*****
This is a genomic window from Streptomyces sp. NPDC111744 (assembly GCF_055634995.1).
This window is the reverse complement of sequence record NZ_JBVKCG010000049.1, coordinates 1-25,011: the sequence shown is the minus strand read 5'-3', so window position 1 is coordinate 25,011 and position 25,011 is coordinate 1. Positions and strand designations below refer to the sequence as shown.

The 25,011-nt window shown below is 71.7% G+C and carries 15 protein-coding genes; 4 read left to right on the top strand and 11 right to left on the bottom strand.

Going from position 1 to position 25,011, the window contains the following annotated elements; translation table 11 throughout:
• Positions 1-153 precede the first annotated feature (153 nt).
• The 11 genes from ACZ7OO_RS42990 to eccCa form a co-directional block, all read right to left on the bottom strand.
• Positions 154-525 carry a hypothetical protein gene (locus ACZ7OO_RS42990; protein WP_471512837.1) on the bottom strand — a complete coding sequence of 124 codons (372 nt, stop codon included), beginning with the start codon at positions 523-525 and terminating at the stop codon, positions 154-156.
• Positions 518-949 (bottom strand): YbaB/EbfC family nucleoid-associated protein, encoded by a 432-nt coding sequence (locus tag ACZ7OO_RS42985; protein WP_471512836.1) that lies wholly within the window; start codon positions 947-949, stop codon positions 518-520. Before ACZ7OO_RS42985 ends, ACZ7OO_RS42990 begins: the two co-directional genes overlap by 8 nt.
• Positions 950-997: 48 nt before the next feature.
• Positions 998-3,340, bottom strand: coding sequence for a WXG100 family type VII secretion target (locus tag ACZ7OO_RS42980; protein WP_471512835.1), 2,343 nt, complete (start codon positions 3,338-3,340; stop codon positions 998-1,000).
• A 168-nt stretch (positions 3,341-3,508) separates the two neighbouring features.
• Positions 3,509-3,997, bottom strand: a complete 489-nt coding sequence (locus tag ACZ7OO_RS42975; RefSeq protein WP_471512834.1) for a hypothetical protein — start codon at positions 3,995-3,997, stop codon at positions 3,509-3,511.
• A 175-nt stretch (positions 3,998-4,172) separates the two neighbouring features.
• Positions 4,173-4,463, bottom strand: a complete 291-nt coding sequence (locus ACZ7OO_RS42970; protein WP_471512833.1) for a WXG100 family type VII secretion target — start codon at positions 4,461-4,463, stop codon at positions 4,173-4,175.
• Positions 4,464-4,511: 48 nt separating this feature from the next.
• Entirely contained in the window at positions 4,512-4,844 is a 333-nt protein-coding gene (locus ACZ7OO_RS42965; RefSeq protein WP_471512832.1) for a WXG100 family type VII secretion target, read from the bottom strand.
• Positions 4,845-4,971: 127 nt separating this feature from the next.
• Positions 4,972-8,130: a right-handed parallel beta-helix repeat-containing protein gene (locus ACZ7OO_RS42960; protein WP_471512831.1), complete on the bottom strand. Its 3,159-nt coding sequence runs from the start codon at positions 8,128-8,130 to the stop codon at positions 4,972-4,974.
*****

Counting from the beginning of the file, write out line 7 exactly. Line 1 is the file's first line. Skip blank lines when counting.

• Positions 154-525 carry a hypothetical protein gene (locus ACZ7OO_RS42990; protein WP_471512837.1) on the bottom strand — a complete coding sequence of 124 codons (372 nt, stop codon included), beginning with the start codon at positions 523-525 and terminating at the stop codon, positions 154-156.